Caledonian startups invited to compete on the climate

Caledonian startups invited to compete on the climate

For the first time, New Caledonia will be able to participate in the Space Challenge for Planet Earth. This kiwi contest proposes using satellite data to fight global warming. In the viewfinder this year, methane emissions. Registration opens May 18th.

In the large family of greenhouse gases we find, among others, carbon dioxide (CO2), the best known of which is methane. The latter would have a global warming potential 25 to 80 times greater than carbon dioxide. So it would be appropriate to limit its production. For this, you should already know where and how it is produced.

For large production, systems already exist thanks to satellites. For the little ones, it’s more complicated according to Carol Marshall, advisor to the Government of New Caledonia.“At the moment, there is no methodology to be able to detect it. However, methane production is not limited to agriculture. We can get it in wetlands, in landfills, with all that is waste… accumulated over all the land would have a huge impact.” “.

These small products are what you are targeting Space Challenge Planet Earth 2023. The contest has been run annually since 2020 by New Zealand Satellite Data Corporation space base. This year, for the first time, New Caledonia and French Polynesia can participate. In Caillou, the approach is supported by Government And sADECAL Innovation Department.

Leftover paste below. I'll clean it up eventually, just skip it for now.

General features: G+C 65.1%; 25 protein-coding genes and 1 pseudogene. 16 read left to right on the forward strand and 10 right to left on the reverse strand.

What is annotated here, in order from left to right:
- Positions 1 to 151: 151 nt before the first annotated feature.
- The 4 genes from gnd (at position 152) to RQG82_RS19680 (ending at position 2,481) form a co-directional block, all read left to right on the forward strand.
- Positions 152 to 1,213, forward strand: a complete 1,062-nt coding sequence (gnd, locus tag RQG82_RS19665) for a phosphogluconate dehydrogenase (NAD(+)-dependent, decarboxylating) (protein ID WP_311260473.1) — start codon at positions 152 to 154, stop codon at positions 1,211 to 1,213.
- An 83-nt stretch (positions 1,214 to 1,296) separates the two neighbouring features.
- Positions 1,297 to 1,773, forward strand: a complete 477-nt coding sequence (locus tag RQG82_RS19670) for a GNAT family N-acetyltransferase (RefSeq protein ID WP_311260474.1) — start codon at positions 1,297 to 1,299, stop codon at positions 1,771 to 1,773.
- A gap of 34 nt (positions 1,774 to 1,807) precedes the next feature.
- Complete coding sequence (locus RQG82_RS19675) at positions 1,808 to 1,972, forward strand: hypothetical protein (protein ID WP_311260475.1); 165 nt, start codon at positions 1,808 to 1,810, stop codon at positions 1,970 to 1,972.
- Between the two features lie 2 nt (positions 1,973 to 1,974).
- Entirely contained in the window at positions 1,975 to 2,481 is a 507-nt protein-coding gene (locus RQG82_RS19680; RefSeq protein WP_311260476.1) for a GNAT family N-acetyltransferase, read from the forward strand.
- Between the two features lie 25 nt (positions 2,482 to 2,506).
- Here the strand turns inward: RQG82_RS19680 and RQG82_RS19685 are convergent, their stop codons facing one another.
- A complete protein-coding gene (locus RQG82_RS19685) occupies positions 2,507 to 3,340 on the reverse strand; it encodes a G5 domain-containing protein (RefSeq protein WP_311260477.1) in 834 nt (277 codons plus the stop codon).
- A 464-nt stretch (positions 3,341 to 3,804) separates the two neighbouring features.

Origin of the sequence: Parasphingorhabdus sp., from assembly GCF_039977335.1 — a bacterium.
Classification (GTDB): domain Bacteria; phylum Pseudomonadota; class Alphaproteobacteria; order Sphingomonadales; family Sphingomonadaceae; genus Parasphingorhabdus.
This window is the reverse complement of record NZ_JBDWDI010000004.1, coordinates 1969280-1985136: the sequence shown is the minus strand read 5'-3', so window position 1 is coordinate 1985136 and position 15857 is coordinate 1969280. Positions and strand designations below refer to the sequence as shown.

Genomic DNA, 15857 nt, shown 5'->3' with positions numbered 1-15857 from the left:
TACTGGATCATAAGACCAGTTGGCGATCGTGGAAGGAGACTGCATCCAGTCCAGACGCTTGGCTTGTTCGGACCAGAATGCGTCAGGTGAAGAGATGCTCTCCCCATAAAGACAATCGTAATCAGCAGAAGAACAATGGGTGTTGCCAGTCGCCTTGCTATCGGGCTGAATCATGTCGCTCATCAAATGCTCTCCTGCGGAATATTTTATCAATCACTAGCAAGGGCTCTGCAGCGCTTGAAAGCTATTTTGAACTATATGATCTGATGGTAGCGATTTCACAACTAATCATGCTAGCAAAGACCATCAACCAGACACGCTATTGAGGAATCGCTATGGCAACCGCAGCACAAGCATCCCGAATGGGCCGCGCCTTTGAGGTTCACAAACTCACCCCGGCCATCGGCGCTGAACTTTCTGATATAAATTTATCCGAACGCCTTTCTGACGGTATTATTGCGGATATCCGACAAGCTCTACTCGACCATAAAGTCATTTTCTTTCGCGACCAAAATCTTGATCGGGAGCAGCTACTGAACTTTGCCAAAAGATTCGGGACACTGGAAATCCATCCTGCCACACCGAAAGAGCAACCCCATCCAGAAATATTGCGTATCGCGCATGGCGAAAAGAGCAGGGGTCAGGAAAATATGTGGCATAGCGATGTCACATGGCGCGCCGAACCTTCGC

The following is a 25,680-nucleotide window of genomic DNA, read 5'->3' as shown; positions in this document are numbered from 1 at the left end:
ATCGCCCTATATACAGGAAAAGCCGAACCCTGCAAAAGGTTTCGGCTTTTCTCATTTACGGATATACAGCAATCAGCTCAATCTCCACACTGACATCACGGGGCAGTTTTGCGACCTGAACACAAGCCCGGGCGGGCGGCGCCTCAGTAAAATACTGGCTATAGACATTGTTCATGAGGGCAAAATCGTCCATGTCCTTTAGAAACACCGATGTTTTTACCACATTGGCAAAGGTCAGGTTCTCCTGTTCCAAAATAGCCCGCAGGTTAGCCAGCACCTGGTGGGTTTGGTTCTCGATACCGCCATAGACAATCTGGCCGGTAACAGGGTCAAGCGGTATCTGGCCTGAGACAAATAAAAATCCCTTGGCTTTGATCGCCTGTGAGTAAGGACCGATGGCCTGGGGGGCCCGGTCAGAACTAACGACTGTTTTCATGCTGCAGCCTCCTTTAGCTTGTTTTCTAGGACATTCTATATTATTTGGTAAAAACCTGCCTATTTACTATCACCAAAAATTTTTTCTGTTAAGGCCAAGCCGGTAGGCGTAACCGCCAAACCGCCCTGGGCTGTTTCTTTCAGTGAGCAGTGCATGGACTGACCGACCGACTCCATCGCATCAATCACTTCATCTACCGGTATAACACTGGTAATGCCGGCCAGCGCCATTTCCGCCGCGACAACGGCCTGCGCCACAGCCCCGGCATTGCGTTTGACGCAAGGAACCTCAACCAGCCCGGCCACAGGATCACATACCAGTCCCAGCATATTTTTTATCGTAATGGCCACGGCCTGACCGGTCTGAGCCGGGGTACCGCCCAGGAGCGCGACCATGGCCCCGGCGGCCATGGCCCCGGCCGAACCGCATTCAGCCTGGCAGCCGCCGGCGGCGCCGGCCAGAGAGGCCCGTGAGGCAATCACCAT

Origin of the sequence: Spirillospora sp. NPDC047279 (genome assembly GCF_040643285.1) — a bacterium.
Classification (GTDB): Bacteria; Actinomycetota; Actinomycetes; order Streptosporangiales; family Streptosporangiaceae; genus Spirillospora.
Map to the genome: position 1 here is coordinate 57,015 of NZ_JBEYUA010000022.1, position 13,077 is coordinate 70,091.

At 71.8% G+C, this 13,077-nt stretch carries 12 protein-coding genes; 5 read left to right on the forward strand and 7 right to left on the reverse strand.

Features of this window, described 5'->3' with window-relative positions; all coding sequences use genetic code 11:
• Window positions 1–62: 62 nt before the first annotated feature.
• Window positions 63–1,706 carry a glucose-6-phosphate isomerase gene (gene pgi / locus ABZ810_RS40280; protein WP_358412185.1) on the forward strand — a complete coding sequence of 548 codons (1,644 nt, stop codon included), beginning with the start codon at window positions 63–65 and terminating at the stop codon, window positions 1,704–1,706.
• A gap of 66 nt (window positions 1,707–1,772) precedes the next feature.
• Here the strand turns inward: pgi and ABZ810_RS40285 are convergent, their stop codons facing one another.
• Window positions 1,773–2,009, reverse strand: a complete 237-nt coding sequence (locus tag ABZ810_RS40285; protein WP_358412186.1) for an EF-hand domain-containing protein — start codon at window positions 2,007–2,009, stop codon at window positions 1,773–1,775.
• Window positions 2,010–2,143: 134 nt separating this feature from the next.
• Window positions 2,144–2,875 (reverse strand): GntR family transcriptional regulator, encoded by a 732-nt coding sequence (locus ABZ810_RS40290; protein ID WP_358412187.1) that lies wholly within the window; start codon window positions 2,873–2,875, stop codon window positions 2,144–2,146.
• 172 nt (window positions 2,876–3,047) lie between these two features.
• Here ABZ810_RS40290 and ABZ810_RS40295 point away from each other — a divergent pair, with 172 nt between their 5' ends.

The visual for the 2023 edition of the Space for Planet Earth Challenge

The goal of the 2023 issue: Find an idea that would use satellite data provided by Space Base to detect, measure, and/or reduce these methane emissions. You don’t need to be an expert in data mining to get started. On the contrary, even. The competition targets high school students, students, and startups with less than 20 employees. They will be able to register online for free from May 18th.

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At the end of August, about twenty teams will be selected to join an incubator specialized in processing geospatial data. A unique opportunity according to Vaimua Muliava, the member of the government responsible for technological innovation.“There will be people from NASA, people who will accompany those who are chosen to formalize their idea, to articulate it, and then turn it into a solution.”.

Key to 6 finalists announced in March 2024, over 6 months support and funding from 70,000 to 1.7 million francs. Collaboration possibilities will also open up. The winner of the 2022 edition, for example, is now working with the Fiji government on carbon dioxide capture.

To register from May 18th to August 31st, click here

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